The Clarity in The Gray

Jan 3, 2017, Written by Sue Miley

clarity

As I get older, I realize more and more that little is black and white. There is just a lot of gray in the world. Navigating as a business owner can be frustrating in all of the uncertainty. It can cause gray hair when it comes to making decisions. And as a Christian in business, we are constantly challenged with the ways of the world in contrast to the ways of Jesus. This contrast makes things seem ambiguous, when in actuality, following Christ in business just looks different.

I have several examples from my world:

I used to think you should never hire someone who is over-qualified or taking a cut in pay. If they are willing to do that, something must be wrong. They must have done something at a previous job I didn’t know about or they are burned out. Things just didn’t add up. Then, as I became a Christian, it became clear that money is not everyone’s key motivation in life. I also learned that if there was a reason that the candidate wanted less responsibility, it didn’t mean that the person wouldn’t perform excellently in the role they were committing to. I changed my whole life and career to follow Christ and to recover from severe burnout. Yes, I worked less hours. But each hour I worked had my best effort. Why? Because I wanted everything I did to glorify God. I actually learned this before my own personal experience occurred and I was very thankful because it was one of the factors that gave me the courage and confidence to cut back.

Another example that feels like gray at times is when you get varying advice all from sources you trust. As a coach and counselor, I am sort of in the advice business. When a client says they are also seeing another counselor or coach, I have learned to caution them up front. There is more than one way to do just about anything. If you ask 10 people, you will likely get 10 different answers. The principle I have learned is that all 10 could potentially work. Where the problem comes in is the confusion you have trying to discern between the different suggestions. And usually, with a multitude of advice at your fingertips, you will try to hedge and merge the several solutions into one. The merged solution may be something that is ineffective. You may feel like you received poor advice, but it could have been that you just messed it up by not making a clear decision to follow one path.

Sometimes as Christians we get confused with what faith in business should look like. Many of us feel that as a Christian in business, we have to be nice at all costs. After all, Jesus says to love everyone. But He also says that a Father disciplines out of love for His child. Letting employees or vendors walk all over you so you can seem “loving” is a recipe for disaster in your business. At the same time, being a Christian in business calls us to show grace to others. Where, in the past, if someone had an issue on their background check for employment, I may not have hired them, now it isn’t quite so cut and dry.

How Do We Make Good Decisions In Subjective World

What it comes down to is that there is a ton of subjectivity in the world. This is gray. Yet, a business killer is indecisiveness. It wastes time. It frustrates your team. Sometimes waiting actually causes problems in addition to the issue being decided on. Here are a few things I do to try to improve my decision-making in this cloudy, fallen world:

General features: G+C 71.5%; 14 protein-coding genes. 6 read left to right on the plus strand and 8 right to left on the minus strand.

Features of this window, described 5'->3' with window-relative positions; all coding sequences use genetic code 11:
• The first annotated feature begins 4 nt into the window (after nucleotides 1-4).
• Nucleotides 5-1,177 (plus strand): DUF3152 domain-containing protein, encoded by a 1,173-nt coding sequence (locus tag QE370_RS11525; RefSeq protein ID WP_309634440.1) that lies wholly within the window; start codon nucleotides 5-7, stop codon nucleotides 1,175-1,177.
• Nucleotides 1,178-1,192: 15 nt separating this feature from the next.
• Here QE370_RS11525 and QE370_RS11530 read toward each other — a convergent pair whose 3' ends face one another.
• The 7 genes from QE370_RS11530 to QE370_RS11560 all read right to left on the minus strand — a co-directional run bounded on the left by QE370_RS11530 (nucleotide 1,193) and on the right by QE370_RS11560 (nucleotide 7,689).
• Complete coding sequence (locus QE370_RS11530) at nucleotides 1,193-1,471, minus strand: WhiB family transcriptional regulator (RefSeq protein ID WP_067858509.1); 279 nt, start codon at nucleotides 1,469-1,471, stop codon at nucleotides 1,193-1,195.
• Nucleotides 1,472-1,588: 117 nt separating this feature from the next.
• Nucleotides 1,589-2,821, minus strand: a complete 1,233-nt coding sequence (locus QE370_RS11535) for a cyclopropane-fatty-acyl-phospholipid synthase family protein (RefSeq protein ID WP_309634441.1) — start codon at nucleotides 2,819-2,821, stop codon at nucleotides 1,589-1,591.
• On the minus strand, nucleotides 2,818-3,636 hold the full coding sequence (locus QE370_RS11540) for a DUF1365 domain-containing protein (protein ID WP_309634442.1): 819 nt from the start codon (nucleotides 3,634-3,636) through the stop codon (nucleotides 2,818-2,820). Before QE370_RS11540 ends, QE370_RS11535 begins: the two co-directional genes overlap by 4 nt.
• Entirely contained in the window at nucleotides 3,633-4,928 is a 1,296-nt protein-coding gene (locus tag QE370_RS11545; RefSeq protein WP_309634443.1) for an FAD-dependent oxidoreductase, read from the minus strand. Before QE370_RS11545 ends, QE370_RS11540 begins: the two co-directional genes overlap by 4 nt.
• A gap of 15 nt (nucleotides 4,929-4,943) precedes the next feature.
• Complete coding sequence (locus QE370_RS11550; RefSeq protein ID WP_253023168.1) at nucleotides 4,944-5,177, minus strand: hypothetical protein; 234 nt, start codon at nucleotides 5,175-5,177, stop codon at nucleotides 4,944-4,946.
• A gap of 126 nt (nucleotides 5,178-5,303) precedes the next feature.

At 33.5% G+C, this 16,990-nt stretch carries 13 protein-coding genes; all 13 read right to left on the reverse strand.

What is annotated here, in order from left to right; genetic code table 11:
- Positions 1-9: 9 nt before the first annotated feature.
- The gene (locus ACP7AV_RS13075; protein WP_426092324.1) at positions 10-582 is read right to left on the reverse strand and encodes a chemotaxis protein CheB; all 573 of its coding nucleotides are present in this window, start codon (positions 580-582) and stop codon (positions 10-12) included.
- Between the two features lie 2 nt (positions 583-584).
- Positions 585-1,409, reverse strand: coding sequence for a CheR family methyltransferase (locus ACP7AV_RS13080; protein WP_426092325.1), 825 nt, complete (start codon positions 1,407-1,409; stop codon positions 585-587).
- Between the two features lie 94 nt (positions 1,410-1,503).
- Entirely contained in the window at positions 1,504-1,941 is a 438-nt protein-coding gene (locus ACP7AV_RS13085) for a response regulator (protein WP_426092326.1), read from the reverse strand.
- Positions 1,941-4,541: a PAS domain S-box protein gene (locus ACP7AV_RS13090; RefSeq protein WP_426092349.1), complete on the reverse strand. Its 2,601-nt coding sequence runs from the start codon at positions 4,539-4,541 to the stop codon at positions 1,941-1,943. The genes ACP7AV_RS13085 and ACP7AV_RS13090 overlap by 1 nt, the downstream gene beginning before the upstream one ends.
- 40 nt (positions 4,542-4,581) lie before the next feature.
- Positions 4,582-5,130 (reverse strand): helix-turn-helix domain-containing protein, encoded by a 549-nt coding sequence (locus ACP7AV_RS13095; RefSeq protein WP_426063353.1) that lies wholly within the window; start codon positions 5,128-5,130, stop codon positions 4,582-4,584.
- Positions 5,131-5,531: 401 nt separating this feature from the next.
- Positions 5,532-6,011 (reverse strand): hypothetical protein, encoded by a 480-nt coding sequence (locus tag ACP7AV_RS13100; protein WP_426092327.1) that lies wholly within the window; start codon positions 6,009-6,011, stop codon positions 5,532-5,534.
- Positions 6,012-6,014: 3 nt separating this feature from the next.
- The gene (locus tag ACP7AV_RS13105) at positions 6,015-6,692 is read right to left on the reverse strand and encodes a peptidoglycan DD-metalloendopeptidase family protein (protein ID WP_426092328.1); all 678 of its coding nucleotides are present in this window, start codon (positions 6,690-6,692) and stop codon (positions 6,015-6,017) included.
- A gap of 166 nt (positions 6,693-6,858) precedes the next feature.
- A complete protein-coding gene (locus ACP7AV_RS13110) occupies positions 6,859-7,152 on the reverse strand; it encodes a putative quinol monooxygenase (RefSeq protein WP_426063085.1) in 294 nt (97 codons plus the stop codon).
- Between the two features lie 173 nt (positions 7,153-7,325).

1. Gather information quickly and efficiently.  Having information does make decision-making much easier. I try to give myself a timeline, though. I will get as much information together this week, but by Friday I will decide based on the information I have.
  2. Use your gut.  Sometimes you have to trust your intuition. Obviously, use your judgement on the impact of the decision ahead of you. If a wrong decision has minimal consequences, just decide. If it is a huge decision, sometimes you still have to just decide, but you may spend more time putting together action plans that can ensure success.
  3. Get input from a couple of trusted advisors.  Usually it is better to ask people that have relevant experience to the problem. Ultimately, you need to take in the advice and use that information to help you to formulate your own unique plan or decision. If not, you may be trying to merge all answers into one and that doesn’t usually work.
  4. Look to Scripture.  This is especially helpful for the grace part of decision-making in business. There are many times that I need Jesus to help me make sure I am doing the right thing. Especially when it comes to people. We are called to love others…just discerning how to love is not always so simple. We all need Jesus to help with this.
  5. Pray.  Prayer in business is one of the most important things we can do. If you ever wonder if God cares about your business, He does. He cares about all of our lives. He is the One who gave us our gifts and talents that we are using in our business. He also has a plan for each of us. Now, we just have to remember that we are not the ones in control anyway and to pray first.

I don’t think that the world is going to suddenly change and that everything will be clear…black or white, objective, or always just. We have to move forward, though. We can’t hide from the ambiguity and have our business survive.

So now that I am older, I try not to fight it so much. I try to do some or most of the things listed above. But in the end, it is through Jesus that we will find clarity in the gray.

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Sue Miley

Sue Miley MBA, MA, LPC helps small business owners build successful businesses on a foundation of Christian values. After 20 years in business, and 10 years as a Christian counselor, Sue uses a combination of faith, business and psychology to help clients in business and in life.